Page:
I know this isn’t exactly a fair criticism, but one of the show’s issues is that it purposely decides to keep things family friendly and almost sickeningly sweet at times to bolster Apple's family-friendly image.
In that way, Amazing Stories is the polar opposite of Black Mirror that’s prepared to show you something twisted - something you didn’t want to see, but something that’s hard to look away from. Amazing Stories wants to show you something softer, sweeter and, ultimately, less cerebral.
Now look, forcing a politician to have intercourse with a farm animal isn’t exactly a prerequisite to create a good anthology series, but you have to admit it’s a premise that sticks with you.
Amazing Stories never treads into these dangerous waters. Not in terms of its premise, nor in terms of its ability to present something compelling. It adheres to Apple’s policy of always putting its products in the hands of the good guys, keeping cursing to a minimum and never asking audiences to think too hard about its characters, their motivations or their situations.
It's a huge disappointment as far as anthology series go.
But maybe one of the reasons the show doesn’t work is because Black Mirror moved the pylons. Maybe it’s because public discourse has grown so much deeper in the age of think-pieces and Twitter threads. Maybe it’s because Black Mirror was dark, foreboding and at times difficult to watch where Amazing Stories is dead-set to keep things under PG-13 at all times.
Whatever the reasoning is - and it’s likely more than just any one thing - its 6.4 rating on IMDB shows the world has moved way past Amazing Stories’ tepid storytelling.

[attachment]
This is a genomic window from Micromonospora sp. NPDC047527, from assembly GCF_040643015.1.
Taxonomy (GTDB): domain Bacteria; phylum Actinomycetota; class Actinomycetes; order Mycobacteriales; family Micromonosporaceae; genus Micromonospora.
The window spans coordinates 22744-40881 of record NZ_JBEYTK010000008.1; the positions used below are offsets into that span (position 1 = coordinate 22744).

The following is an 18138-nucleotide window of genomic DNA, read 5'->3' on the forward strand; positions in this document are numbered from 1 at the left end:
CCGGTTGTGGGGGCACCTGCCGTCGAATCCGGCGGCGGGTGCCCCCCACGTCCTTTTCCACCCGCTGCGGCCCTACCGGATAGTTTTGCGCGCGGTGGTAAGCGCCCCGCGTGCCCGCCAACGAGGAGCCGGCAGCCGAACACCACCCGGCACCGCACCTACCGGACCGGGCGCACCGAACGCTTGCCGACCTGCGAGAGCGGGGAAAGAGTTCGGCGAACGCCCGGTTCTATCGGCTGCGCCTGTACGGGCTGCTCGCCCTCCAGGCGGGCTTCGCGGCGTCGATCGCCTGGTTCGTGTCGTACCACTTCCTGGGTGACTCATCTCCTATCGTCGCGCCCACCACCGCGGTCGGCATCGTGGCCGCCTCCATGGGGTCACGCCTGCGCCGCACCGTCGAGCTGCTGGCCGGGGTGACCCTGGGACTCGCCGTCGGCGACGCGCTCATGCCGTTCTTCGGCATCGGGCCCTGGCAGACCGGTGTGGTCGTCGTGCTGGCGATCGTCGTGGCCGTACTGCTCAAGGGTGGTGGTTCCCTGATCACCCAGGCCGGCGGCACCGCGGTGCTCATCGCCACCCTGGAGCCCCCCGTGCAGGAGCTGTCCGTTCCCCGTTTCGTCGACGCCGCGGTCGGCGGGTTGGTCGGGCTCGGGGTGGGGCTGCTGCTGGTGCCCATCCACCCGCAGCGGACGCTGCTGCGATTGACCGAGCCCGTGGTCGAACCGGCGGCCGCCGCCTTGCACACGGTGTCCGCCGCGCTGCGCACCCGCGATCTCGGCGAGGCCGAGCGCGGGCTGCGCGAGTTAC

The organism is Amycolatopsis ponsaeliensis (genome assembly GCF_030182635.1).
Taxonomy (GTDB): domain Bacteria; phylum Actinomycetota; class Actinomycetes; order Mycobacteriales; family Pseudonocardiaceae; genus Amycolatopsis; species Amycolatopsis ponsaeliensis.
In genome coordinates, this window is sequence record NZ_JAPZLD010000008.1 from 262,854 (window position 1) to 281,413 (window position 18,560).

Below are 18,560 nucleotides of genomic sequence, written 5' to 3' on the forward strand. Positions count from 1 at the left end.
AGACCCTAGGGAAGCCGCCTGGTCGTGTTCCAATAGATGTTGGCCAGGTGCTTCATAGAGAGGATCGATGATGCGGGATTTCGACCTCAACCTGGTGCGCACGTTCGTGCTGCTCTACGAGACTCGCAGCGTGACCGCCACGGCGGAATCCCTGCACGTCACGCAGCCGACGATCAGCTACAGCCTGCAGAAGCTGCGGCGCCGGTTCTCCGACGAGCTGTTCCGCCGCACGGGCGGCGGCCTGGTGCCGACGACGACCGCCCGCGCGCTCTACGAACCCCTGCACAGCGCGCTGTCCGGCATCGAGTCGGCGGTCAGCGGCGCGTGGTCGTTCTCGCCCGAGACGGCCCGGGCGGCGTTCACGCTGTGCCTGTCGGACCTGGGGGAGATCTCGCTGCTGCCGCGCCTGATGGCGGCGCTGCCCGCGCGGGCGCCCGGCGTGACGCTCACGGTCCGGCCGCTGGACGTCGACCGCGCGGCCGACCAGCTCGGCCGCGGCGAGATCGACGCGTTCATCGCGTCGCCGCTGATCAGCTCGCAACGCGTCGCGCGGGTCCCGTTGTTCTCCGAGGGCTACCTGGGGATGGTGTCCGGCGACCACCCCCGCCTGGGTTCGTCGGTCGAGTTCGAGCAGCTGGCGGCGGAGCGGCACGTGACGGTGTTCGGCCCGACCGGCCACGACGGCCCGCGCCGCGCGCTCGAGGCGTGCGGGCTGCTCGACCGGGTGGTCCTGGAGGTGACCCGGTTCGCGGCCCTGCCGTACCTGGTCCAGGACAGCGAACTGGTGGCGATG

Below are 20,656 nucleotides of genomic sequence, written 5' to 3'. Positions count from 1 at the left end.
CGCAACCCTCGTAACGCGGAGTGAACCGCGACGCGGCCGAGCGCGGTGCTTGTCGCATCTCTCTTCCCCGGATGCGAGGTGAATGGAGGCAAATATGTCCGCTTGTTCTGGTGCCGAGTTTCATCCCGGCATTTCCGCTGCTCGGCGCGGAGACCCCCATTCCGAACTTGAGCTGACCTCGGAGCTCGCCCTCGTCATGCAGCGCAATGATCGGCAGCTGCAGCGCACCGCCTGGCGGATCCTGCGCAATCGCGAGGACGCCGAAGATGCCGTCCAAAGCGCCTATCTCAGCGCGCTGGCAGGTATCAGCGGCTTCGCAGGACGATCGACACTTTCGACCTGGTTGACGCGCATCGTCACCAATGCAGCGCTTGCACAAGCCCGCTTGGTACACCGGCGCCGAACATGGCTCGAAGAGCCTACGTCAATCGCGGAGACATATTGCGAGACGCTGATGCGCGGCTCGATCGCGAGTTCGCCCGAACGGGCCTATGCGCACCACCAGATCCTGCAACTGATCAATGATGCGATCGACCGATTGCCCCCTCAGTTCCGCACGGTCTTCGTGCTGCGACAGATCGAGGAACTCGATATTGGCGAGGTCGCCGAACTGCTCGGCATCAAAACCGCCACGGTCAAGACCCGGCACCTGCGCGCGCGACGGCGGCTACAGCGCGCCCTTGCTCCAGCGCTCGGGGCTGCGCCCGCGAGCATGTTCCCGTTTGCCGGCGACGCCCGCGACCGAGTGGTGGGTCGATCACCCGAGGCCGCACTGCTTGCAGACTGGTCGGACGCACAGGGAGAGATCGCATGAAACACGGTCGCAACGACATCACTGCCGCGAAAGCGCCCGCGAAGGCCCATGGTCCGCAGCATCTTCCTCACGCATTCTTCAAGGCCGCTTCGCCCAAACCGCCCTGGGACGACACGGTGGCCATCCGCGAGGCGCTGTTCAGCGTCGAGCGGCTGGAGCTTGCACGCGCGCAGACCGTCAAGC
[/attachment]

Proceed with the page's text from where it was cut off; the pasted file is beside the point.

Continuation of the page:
The brighter side of Apple’s anthology series
If it’s not apparent by now, the name ‘Amazing Stories’ is a bit of an overstatement - but the series does have one redeeming feature: because it strays so far away from telling darker stories, inside every tale of Apple’s anthology series is a really sweet gesture of kindness, a story within a story that shows a better side of humanity.
These gestures take a number of forms - in the first episode it’s a sacrificial act in a cellar, in the third episode it’s a cantankerous grandpa’s consoling of his grandson. In another, it's an alien's literal sacrifice to save a character's life. Each episode has an act of selflessness that belies anything… well, actually ‘amazing’ about the stories.
Unfortunately these moments last approximately 10 seconds in a one-hour episode and don’t stick with you the same way, say, watching someone’s leg get broken does. (Spoilers: this might be the most memorable part of the whole series so far.)
I’m not advocating that Amazing Stories needs to be one hour of torment and torture - I’d hate that show, too - but when the stakes are this low, it’s hard to care about the characters and plot of Apple’s lackluster anthology series.
Long story short, as much as I admire Apple's decision to keep things warm and fuzzy, Amazing Stories ultimately plays it too safe and Apple TV Plus is all the worse for that decision.